0636 GMT May 25, 2022
Iron Age Museum Site of Tabriz is one of the unique museums of this historical city. This site museum in northwestern Iran leads you through a time tunnel to the depths of history – the Iron Age. The existence of ancient graves embracing Iron Age skeletons and burials in the heart of an urban texture of a modern city is not normally seen elsewhere in the country. The escape from the hustle and bustle of the city as well as the people and stepping into the world of the past conveys a great feeling to the visitors of this site museum.
In an exclusive interview with Iran Daily, the head of the Iron Age Museum Site of Tabriz, Hassan Asgari Abedi, elaborated on the details of the uncovering course of the archeological site in Tabriz, the capital city of East Azarbaijan Province in northwestern Iran.
The remains of the prehistoric cemetery were uncovered in 1997 during the construction of a shopping center adjacent to the Blue Mosque (Masjed-e Kabud) in Tabriz, Asgari said.
The total area of the cemetery is estimated at three hectares, which is located entirely in the historical context of Tabriz. The houses and urban facilities within the area of 4,000 square meters have been owned by the city’s Cultural Heritage, Tourism, and Handicrafts Department so far. The tombs that have been unearthed are within the area of just 400 square meters, he said.
Since 1976, several phases of excavations have been carried out in this archaeological site museum, during which several burials and historical objects have been found, the head of the museum said.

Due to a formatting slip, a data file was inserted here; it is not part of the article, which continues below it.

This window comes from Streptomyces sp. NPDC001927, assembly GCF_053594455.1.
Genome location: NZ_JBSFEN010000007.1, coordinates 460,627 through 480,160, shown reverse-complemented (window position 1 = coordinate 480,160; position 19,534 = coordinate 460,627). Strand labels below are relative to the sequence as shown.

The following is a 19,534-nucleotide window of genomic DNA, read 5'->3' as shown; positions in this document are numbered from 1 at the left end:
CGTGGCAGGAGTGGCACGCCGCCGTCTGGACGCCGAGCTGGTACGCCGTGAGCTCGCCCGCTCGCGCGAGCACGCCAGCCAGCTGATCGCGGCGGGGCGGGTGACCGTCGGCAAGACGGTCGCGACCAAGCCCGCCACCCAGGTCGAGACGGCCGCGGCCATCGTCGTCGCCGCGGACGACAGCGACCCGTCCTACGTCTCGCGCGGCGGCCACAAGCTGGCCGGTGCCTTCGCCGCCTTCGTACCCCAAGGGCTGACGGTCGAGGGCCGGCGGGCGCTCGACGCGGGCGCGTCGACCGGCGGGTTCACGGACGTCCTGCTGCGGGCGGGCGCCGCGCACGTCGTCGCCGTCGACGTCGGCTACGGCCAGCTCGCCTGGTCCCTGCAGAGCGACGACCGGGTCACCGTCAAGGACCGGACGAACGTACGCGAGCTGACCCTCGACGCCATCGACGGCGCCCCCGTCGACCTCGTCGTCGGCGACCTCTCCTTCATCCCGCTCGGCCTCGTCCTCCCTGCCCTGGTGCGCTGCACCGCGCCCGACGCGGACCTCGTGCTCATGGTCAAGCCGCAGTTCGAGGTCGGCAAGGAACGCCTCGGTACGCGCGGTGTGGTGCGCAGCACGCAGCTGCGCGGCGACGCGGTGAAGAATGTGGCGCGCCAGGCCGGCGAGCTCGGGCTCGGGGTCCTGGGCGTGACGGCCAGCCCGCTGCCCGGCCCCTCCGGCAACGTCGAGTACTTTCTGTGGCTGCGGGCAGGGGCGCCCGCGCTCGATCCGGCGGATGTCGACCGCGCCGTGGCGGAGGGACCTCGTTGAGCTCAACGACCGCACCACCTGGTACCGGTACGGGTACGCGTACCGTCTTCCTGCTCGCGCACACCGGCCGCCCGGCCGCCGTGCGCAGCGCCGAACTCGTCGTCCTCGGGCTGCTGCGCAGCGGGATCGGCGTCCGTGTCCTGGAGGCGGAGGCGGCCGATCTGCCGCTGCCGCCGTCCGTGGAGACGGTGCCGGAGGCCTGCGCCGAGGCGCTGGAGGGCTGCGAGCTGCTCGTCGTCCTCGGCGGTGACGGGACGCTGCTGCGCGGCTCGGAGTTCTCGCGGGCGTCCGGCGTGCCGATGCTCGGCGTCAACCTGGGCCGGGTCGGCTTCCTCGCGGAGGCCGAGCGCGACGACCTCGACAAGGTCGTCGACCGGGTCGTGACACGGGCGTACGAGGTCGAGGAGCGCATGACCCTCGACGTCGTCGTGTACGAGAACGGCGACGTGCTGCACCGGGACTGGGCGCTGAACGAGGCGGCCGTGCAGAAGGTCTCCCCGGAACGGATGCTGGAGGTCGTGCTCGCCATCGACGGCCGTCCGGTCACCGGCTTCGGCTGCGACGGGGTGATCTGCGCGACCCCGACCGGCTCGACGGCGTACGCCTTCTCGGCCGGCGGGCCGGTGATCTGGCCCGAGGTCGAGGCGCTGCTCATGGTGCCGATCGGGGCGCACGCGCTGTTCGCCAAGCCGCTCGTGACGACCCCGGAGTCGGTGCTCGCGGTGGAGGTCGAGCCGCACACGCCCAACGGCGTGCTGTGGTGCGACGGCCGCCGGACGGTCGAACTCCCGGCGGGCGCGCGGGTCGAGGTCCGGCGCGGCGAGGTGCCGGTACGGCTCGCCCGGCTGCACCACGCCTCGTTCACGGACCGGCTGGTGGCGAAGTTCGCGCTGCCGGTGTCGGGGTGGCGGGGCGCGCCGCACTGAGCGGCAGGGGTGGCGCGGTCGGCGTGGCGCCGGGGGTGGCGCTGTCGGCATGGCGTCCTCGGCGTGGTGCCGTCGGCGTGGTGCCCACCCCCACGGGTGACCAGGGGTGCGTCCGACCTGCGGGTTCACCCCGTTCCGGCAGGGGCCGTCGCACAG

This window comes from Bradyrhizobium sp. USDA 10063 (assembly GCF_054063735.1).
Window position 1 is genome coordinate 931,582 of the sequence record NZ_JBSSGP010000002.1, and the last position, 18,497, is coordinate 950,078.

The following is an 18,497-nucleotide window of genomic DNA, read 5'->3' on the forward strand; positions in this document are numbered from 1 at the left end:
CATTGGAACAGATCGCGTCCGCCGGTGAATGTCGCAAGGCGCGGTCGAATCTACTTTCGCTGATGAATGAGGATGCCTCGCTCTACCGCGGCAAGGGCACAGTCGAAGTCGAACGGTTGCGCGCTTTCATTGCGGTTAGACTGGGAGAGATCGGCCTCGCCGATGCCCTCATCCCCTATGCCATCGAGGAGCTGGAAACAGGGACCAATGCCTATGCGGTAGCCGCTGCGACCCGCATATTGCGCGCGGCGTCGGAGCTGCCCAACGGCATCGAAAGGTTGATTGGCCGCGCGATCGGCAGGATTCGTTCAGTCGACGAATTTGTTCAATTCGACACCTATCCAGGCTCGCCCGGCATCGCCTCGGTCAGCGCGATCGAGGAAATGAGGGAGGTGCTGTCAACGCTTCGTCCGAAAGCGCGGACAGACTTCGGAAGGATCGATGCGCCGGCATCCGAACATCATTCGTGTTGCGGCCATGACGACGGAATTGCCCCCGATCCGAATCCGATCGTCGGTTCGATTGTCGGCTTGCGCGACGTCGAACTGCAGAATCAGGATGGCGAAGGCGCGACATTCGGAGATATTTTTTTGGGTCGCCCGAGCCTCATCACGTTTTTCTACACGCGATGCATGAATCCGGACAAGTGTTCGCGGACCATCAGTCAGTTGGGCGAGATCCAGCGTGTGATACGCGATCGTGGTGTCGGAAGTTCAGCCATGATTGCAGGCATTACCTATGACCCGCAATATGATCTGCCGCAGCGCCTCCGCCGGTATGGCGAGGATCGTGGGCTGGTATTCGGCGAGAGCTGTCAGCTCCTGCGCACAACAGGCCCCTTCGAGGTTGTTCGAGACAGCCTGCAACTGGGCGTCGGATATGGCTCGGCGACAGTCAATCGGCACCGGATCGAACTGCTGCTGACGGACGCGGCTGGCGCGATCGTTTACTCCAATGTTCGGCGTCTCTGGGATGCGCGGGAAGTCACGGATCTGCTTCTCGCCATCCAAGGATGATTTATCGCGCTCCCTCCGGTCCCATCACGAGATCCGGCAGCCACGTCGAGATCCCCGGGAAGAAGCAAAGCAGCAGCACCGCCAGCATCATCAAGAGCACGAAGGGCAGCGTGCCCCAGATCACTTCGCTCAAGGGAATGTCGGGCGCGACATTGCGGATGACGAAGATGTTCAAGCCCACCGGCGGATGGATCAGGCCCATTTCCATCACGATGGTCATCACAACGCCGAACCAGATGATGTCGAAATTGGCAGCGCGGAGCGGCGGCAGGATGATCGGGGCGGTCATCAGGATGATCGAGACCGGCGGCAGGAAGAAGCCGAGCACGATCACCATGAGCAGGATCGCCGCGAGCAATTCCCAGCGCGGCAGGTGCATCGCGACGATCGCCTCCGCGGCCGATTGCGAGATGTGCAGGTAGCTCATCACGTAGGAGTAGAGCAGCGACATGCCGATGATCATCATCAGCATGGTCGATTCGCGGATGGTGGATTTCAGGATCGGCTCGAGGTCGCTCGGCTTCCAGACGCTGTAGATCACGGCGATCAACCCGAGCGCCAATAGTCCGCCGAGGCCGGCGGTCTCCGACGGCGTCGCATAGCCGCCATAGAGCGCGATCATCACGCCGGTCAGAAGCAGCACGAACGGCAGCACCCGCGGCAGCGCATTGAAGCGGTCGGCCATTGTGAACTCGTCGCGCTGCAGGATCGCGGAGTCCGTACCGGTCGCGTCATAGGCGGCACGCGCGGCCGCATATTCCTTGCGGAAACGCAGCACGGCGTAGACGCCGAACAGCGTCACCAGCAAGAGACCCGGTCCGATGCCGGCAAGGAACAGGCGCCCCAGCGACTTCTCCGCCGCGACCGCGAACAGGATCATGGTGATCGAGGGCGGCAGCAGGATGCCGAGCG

An archaeological site museum is defined as a museum conceived and set up to protect natural or cultural property, movable and immovable, on its original site, that is preserved at the place where such property has been created or discovered.
The discoveries made from the excavations in the deepest parts of the ancient tombs are related to the Iron Age and are over 3,200 years old, Asgari said.
“But the discoveries are not limited to the Iron Age,” he said, adding that the graves had been covered with other historical layers, most of which relate to the early Islamic period, especially the Safavid Era (1501-1736).
Most of these early Islamic-period discoveries have been transferred to the Azarbaijan Museum and other places, and only discoveries related to the Iron Age have been displayed in their original place, he explained.
Referring to the unearthed objects, the museum chief said most of the items found in the graves are skeletons and the objects that are buried with them, including decorative objects, various types of pottery, daggers, and swords made of bronze and iron.
But the objects of the higher layers are related to the early Islamic and Safavid periods, including pottery, utensils, and old pitchers, he said.
The museum chief said the city’s Cultural Heritage, Tourism, and Handicrafts Department will do its best to expand the amount of exploration and reach new dimensions of discovery.